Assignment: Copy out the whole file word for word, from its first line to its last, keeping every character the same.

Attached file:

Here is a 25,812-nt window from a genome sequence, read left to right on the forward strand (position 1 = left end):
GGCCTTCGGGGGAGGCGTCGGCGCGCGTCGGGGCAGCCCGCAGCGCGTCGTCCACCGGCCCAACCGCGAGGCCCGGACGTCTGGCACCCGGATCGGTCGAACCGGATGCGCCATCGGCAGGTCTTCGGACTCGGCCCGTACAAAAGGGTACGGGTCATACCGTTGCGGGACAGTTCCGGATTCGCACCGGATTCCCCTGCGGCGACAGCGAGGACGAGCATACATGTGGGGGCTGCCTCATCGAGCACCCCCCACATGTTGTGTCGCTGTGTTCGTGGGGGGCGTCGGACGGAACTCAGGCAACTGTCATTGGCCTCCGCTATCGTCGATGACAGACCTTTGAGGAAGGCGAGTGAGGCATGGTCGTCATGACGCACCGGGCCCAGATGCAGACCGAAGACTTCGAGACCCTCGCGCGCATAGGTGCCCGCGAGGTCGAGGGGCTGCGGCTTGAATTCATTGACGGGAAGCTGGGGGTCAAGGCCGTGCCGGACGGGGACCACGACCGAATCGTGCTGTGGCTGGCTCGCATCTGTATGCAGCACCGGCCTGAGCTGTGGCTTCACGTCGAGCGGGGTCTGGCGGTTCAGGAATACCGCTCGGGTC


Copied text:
Here is a 25,812-nt window from a genome sequence, read left to right on the forward strand (position 1 = left end):
GGCCTTCGGGGGAGGCGTCGGCGCGCGTCGGGGCAGCCCGCAGCGCGTCGTCCACCGGCCCAACCGCGAGGCCCGGACGTCTGGCACCCGGATCGGTCGAACCGGATGCGCCATCGGCAGGTCTTCGGACTCGGCCCGTACAAAAGGGTACGGGTCATACCGTTGCGGGACAGTTCCGGATTCGCACCGGATTCCCCTGCGGCGACAGCGAGGACGAGCATACATGTGGGGGCTGCCTCATCGAGCACCCCCCACATGTTGTGTCGCTGTGTTCGTGGGGGGCGTCGGACGGAACTCAGGCAACTGTCATTGGCCTCCGCTATCGTCGATGACAGACCTTTGAGGAAGGCGAGTGAGGCATGGTCGTCATGACGCACCGGGCCCAGATGCAGACCGAAGACTTCGAGACCCTCGCGCGCATAGGTGCCCGCGAGGTCGAGGGGCTGCGGCTTGAATTCATTGACGGGAAGCTGGGGGTCAAGGCCGTGCCGGACGGGGACCACGACCGAATCGTGCTGTGGCTGGCTCGCATCTGTATGCAGCACCGGCCTGAGCTGTGGCTTCACGTCGAGCGGGGTCTGGCGGTTCAGGAATACCGCTCGGGTC